Cotes’ mathematical abilities put him second only to Newton from his generation in England.[1] From 1709 until 1713 much of Cotes’ time was taken up editing the second edition of Newton’s Philosophiæ Naturalis Principia Mathematica, originally published 1687 in the first edition only with a few printed books, where Newton described his principles of universal gravitation. In 1694 Newton did further work on his lunar and planetary theories, but illness and a dispute with Flamsteed postponed any further publication.[2] Cotes did not simply proof-read the work, rather he conscientiously studied it, gently but persistently arguing points with Newton.[1] The first edition of Principia had only a few copies printed and was in need of revision to include Newton’s works and principles of lunar and planetary theory. Newton at first had a casual approach to the revision, since he had all but given up scientific work. However, through the vigorous passion displayed by Cotes, Newton’s scientific hunger was once again reignited. The two spent nearly three and half years collaborating on the work, in which they fully deduce, from Newton’s laws of motion, the theory of the moon, the equinoxes, and the orbits of comets.

“But shall gravity be therefore called an occult cause, and thrown out of philosophy, because the cause of gravity is occult and not yet discovered? Those who affirm this, should be careful not to fall into an absurdity that may overturn the foundations of all philosophy. For causes usually proceed in a continued chain from those that are more compounded to those that are more simple; when we are arrived at the most simple cause we can go no father…. These most simple causes will you then call occult and reject them? Then you must reject those that immediately depend on them.” (from Roger Cotes’ Preface to Isaac Newton’s Principia)

Further Colaboration

Although Newton and Cotes seemed to have been at rather friendly terms in the beginning of their collaboration, his friendship seemed to have calmed down over time. In particular although Newton thanked Cotes in the first draft of a preface he wrote to this edition, he deleted these thanks for the final publication. Cotes formed a school of physical sciences at Trinity in collaboration with William Whiston. The two performed a series of experiments beginning in May 1707, the details of which can be found in a post-humous publication, Hydrostatical and Pneumatical Lectures by Roger Cotes (1738). [2]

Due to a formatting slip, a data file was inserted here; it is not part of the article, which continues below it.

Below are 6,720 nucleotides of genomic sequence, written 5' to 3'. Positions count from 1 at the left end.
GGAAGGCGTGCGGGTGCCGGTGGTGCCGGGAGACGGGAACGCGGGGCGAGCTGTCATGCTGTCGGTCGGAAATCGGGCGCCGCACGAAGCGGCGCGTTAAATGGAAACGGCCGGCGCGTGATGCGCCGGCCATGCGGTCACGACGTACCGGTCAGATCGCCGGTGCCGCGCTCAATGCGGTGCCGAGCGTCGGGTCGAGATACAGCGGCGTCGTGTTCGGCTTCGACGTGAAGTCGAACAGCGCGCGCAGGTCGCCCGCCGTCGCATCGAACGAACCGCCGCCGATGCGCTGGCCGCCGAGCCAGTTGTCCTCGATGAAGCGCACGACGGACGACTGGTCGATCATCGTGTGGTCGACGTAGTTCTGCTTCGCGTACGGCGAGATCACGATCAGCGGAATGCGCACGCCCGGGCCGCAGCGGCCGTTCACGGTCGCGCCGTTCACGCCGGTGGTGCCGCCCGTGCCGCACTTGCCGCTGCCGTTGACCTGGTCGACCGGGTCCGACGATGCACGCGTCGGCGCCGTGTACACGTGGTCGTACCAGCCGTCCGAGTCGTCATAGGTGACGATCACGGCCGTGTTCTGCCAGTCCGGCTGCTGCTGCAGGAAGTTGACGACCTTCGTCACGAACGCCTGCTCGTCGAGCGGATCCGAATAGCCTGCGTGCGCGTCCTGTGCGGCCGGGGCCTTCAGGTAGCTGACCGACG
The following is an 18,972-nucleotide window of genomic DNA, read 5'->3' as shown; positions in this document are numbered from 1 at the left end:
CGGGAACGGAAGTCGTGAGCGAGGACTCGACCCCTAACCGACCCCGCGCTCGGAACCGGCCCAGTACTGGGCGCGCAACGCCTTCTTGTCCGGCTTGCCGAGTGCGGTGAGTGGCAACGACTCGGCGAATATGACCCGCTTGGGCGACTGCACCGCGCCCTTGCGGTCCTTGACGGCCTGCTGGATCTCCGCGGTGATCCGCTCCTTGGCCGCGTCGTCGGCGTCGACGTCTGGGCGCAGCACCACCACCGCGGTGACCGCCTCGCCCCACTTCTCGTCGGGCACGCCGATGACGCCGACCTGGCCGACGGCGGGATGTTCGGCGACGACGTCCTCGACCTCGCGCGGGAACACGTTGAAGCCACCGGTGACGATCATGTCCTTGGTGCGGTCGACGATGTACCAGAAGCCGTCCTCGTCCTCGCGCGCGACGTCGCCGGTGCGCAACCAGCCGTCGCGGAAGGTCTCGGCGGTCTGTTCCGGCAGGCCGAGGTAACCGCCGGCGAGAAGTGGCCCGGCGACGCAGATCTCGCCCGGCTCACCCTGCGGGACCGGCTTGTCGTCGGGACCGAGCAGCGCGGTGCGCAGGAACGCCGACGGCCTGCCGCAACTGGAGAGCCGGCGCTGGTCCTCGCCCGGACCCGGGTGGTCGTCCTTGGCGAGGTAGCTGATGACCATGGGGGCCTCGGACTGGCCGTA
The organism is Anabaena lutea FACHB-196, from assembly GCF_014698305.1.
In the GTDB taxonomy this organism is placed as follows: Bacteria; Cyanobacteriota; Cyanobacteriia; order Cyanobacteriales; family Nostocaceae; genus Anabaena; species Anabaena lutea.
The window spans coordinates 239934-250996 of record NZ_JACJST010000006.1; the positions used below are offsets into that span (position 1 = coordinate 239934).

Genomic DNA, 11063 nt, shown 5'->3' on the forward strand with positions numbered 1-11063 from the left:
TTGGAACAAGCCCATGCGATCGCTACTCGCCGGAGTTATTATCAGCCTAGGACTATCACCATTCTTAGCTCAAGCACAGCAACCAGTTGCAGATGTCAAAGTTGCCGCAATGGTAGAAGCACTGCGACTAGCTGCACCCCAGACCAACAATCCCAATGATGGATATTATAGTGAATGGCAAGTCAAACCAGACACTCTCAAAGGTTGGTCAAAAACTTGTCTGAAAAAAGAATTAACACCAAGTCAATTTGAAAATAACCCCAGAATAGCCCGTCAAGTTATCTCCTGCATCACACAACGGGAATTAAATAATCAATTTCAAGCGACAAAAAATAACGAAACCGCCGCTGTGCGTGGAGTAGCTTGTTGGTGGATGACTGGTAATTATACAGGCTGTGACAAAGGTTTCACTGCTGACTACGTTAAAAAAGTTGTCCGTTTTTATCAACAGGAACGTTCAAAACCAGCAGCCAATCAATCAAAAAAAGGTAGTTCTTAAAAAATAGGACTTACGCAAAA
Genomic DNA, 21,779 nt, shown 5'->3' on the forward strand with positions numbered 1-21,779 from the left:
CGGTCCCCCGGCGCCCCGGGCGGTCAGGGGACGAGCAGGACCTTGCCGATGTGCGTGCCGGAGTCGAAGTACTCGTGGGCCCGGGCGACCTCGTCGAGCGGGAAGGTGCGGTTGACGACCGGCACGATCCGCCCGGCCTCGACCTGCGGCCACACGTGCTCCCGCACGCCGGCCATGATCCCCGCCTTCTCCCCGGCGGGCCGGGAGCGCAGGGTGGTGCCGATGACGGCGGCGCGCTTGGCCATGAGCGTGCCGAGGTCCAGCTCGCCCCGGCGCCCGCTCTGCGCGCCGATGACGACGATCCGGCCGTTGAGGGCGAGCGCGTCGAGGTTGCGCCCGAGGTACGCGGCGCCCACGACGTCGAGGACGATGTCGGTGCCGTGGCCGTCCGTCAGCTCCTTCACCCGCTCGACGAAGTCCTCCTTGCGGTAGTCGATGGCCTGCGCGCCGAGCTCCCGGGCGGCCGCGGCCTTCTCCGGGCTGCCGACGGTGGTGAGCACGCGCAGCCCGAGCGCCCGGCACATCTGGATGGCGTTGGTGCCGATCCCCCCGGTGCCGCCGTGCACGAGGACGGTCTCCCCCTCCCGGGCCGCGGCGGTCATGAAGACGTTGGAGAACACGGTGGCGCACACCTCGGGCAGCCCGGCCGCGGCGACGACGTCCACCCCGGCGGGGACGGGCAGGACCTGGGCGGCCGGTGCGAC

Original Work in Mathematics

Cotes’s major original work was in mathematics, especially in the fields of integral calculus, logarithms, and numerical analysis. He published only one scientific paper in his lifetime, titled Logometria, published in the Philosophical Transactions of the Royal Society for March 1714, in which he successfully constructs the logarithmic spiral. After his death, many of Cotes’s mathematical papers were hastily edited by his cousin Robert Smith, the successor on Cotes’ chair in Cambridge, and published in a book, Harmonia mensurarum, ensuring that he wasn’t forgotten, at least by the mathematical community.[3] Cotes’s additional works were later published in Thomas Simpson’s The Doctrine and Application of Fluxions. Although Cotes’s style was somewhat obscure, his systematic approach to integration and mathematical theory was highly regarded by his peers. Cotes discovered an important theorem on the nth roots of unity, foresaw the method of least squares, and he discovered a method for integrating rational fractions with binomial denominators. He was also praised for his efforts in numerical methods, especially in interpolation methods and his table construction techniques.

Cotes, who never married, died from a “Fever attended with a violent Diarrhoea and constant Delirium” in Cambridge in 1716 at the early age of 33. Isaac Newton remarked, “If he had lived we would have known something.”

Robin Wilson, Pi and e and the most beautiful theorem in mathematics, [11]

References and Further Reading: